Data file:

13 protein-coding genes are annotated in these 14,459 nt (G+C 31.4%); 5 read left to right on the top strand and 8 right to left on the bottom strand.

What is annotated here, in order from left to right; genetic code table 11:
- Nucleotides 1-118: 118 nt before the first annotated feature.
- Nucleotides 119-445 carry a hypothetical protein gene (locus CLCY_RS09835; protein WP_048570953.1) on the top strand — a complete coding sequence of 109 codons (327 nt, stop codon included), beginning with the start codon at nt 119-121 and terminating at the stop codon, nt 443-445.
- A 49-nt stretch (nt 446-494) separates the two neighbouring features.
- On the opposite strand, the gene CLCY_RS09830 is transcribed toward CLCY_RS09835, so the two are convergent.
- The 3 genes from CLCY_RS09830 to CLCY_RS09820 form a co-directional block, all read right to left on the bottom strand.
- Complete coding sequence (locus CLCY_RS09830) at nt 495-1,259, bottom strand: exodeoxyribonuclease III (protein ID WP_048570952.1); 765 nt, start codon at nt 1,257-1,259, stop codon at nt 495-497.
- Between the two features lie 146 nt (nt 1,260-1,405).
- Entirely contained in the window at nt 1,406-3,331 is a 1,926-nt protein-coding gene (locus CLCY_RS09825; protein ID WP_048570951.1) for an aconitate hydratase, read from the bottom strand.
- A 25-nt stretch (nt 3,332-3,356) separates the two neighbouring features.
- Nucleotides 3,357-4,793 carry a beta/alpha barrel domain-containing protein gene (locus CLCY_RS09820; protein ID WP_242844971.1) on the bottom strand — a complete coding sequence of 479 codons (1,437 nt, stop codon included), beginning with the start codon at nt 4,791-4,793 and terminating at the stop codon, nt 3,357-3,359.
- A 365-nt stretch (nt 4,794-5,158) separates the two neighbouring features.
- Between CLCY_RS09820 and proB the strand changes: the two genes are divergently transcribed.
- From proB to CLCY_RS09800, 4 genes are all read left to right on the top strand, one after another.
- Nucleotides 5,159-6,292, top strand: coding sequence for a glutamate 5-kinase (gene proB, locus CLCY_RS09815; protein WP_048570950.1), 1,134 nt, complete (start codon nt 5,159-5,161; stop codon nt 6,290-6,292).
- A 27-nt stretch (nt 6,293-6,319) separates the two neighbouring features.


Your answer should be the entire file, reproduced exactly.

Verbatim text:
13 protein-coding genes are annotated in these 14,459 nt (G+C 31.4%); 5 read left to right on the top strand and 8 right to left on the bottom strand.

What is annotated here, in order from left to right; genetic code table 11:
- Nucleotides 1-118: 118 nt before the first annotated feature.
- Nucleotides 119-445 carry a hypothetical protein gene (locus CLCY_RS09835; protein WP_048570953.1) on the top strand — a complete coding sequence of 109 codons (327 nt, stop codon included), beginning with the start codon at nt 119-121 and terminating at the stop codon, nt 443-445.
- A 49-nt stretch (nt 446-494) separates the two neighbouring features.
- On the opposite strand, the gene CLCY_RS09830 is transcribed toward CLCY_RS09835, so the two are convergent.
- The 3 genes from CLCY_RS09830 to CLCY_RS09820 form a co-directional block, all read right to left on the bottom strand.
- Complete coding sequence (locus CLCY_RS09830) at nt 495-1,259, bottom strand: exodeoxyribonuclease III (protein ID WP_048570952.1); 765 nt, start codon at nt 1,257-1,259, stop codon at nt 495-497.
- Between the two features lie 146 nt (nt 1,260-1,405).
- Entirely contained in the window at nt 1,406-3,331 is a 1,926-nt protein-coding gene (locus CLCY_RS09825; protein ID WP_048570951.1) for an aconitate hydratase, read from the bottom strand.
- A 25-nt stretch (nt 3,332-3,356) separates the two neighbouring features.
- Nucleotides 3,357-4,793 carry a beta/alpha barrel domain-containing protein gene (locus CLCY_RS09820; protein ID WP_242844971.1) on the bottom strand — a complete coding sequence of 479 codons (1,437 nt, stop codon included), beginning with the start codon at nt 4,791-4,793 and terminating at the stop codon, nt 3,357-3,359.
- A 365-nt stretch (nt 4,794-5,158) separates the two neighbouring features.
- Between CLCY_RS09820 and proB the strand changes: the two genes are divergently transcribed.
- From proB to CLCY_RS09800, 4 genes are all read left to right on the top strand, one after another.
- Nucleotides 5,159-6,292, top strand: coding sequence for a glutamate 5-kinase (gene proB, locus CLCY_RS09815; protein WP_048570950.1), 1,134 nt, complete (start codon nt 5,159-5,161; stop codon nt 6,290-6,292).
- A 27-nt stretch (nt 6,293-6,319) separates the two neighbouring features.